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Assume an object falls towards Earth (I've drawn a hyperbolic orbit, but this would apply to any orbit). The object starts at $A$, and at this point it is not rotating i.e. an observer on the object would measure no fictitious forces. Will the object rotate as it passes the Earth and moves away?

My Newtonian intuition tells me that the object will not rotate so we will see all sides of the object depending on its orbital position. This is because the object had no spin prior to orbiting Earth. The motion through the orbit would look like:

No rotation

My Einsteinian intuition tells me that the object should "rotate" from our perspective because it's following the curvature of space and it is moving in a straight line. The motion through the orbit would look like:

Rotation

Which one is correct, and why?

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  • $\begingroup$ Note that with spin in physics we usually refer to the intrinsic angular momentum of elementary particles, nuclei and other objects following the laws of quantum mechanics. Is this what you are referring to or do you mean the classical notion of angular momentum? See e.g. this wikipedia article for the differences between the types of angular momentum. $\endgroup$ – glS Feb 22 '15 at 18:53
  • $\begingroup$ It sounds like he means classical rotation. It's fine to use the word "spin" classically, just not as a noun. "To spin" is a commonly used concept, but "the spin" as a noun, as @glance says, implies a quantum quantity. $\endgroup$ – Brionius Feb 22 '15 at 19:00
  • $\begingroup$ I'm not sure I understand the assumptions behind this question. Can you explain why you would expect the object to follow a straight line as it is attracted by Earth's gravitational pull? I wouldn't expect that, and it makes me think I don't understand the situation you're setting up. $\endgroup$ – Brionius Feb 22 '15 at 19:01
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    $\begingroup$ Point of fact: things do not "fall into orbit" in two body systems. If you were coming from far away (i.e. on a parabolic or hyperbolic track) you are going to leave again unless you brake somehow. $\endgroup$ – dmckee Feb 22 '15 at 19:15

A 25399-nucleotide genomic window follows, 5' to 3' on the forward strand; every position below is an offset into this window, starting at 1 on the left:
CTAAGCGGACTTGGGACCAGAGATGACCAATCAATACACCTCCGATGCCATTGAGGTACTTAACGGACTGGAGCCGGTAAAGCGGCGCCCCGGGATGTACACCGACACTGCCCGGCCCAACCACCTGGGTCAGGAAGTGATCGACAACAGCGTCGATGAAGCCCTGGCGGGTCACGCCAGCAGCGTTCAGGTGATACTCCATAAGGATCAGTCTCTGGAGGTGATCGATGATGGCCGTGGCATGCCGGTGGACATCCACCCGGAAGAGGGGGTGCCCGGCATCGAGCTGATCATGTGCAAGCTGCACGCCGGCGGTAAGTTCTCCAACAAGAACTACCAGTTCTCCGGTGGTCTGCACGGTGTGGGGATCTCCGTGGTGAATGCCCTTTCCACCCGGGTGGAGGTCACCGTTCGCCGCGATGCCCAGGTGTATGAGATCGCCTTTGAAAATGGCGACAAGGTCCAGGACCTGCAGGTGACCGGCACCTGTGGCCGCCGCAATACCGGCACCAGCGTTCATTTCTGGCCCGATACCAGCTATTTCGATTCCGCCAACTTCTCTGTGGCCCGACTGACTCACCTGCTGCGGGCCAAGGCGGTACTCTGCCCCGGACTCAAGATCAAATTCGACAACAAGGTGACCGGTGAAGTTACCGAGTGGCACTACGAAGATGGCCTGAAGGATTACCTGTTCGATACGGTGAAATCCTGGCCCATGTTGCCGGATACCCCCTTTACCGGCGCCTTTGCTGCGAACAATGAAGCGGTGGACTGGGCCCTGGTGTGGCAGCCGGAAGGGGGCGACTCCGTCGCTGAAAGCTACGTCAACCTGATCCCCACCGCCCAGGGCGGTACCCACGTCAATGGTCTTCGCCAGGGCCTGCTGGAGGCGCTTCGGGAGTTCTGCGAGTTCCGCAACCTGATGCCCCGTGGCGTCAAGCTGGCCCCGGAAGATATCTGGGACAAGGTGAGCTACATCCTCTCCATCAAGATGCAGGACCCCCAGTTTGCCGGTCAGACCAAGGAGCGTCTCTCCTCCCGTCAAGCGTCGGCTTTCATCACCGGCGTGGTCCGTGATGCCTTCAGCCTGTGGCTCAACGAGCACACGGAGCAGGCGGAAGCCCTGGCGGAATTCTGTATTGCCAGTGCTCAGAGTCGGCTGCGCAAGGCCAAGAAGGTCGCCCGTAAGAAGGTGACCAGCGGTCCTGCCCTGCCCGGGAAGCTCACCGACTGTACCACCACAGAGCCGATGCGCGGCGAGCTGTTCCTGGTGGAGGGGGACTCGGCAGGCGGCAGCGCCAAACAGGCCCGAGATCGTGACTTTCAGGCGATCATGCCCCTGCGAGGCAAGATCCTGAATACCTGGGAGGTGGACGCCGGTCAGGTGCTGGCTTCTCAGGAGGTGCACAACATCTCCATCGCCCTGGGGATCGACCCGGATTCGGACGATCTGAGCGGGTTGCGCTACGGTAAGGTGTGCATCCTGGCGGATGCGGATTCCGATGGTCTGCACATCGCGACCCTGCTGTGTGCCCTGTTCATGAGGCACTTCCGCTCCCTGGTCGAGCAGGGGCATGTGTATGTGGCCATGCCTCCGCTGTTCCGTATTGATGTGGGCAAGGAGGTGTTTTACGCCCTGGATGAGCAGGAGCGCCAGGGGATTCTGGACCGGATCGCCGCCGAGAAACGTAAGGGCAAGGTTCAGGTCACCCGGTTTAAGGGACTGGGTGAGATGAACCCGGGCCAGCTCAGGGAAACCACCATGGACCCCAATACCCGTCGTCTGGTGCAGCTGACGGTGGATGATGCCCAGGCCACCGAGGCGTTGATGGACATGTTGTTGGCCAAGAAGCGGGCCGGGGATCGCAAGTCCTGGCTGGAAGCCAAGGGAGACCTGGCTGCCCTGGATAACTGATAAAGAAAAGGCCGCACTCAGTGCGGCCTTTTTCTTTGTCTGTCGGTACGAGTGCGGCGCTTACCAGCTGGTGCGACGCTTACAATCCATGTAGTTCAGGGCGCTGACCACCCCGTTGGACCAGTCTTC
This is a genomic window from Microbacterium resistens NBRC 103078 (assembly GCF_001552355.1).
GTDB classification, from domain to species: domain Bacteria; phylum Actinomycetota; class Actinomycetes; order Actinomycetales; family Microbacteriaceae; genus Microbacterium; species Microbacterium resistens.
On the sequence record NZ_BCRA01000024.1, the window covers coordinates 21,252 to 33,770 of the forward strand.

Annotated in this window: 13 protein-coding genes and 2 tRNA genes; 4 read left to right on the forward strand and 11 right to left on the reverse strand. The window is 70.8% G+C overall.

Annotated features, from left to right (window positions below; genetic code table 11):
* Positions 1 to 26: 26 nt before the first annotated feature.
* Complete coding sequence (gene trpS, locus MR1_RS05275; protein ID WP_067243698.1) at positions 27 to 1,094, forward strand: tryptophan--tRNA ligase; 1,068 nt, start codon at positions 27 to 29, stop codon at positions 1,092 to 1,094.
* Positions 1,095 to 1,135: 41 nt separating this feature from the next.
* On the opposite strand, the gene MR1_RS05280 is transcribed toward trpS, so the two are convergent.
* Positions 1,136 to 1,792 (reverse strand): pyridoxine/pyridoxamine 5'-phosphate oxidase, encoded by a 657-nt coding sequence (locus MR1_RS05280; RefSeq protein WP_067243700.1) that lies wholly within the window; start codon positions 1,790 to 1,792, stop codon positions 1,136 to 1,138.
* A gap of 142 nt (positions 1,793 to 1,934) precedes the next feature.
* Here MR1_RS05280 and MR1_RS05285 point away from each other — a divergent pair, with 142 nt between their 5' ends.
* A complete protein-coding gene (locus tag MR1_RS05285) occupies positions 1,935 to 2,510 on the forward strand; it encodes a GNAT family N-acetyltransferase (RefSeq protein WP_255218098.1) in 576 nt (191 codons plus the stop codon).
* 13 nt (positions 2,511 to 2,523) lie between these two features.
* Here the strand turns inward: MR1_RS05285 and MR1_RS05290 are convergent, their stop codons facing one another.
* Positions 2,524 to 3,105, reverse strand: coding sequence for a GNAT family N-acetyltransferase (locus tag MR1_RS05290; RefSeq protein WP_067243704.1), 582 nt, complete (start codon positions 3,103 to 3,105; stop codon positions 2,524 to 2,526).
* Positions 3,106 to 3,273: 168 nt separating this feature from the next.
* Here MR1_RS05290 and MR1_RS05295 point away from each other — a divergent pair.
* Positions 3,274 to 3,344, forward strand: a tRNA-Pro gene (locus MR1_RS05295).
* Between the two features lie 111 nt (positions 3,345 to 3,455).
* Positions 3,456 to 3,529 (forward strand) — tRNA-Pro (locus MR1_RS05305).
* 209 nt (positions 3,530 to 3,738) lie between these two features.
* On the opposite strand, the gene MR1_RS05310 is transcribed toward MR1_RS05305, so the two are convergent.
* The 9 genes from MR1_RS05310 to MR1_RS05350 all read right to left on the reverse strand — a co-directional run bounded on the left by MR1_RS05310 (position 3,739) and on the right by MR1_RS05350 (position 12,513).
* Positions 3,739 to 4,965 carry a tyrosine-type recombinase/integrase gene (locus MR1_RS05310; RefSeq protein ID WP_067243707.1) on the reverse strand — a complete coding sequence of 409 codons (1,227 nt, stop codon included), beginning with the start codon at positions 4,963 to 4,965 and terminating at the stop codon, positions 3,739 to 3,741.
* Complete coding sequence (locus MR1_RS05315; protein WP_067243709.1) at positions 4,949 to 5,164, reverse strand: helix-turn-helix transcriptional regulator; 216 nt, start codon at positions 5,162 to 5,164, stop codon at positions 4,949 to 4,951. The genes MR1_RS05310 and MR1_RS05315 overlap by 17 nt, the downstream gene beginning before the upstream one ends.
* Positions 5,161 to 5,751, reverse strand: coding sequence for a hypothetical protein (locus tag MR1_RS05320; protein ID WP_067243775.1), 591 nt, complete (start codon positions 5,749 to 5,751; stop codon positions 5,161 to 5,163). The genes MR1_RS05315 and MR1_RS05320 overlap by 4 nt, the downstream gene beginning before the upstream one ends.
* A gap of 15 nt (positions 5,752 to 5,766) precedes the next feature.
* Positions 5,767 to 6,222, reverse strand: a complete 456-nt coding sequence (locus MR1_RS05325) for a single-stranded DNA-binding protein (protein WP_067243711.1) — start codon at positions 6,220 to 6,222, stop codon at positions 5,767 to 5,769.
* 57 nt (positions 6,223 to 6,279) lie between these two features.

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    $\begingroup$ Related (but not a lot of upvoting there): physics.stackexchange.com/q/98055/17609 $\endgroup$ – Keep these mind Feb 22 '15 at 20:00
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The answer to your question is that to a first approximation the direction of the spaceship will not change, so the upper diagram is the correct one. However the direction of the spaceship will change very slightly due to a phenomenon called the geodetic effect.

The easiest way to see this is to replace the spaceship by a gyroscope, and make the gyroscope sufficiently small that we can ignore tidal effects. Then we can measure the direction of the axis of rotation of the gyroscope. In fact this experiment has been done - it was done by Gravity Probe B. The results are nicely summed up by this diagram from the linked article:

Gravity probe B

Gravity Probe B used a circular orbit, but the same applies to any orbit.

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  • $\begingroup$ this is very interesting.. thanks for posting, i will look further into the geodetic effect $\endgroup$ – user2914191 Feb 23 '15 at 13:09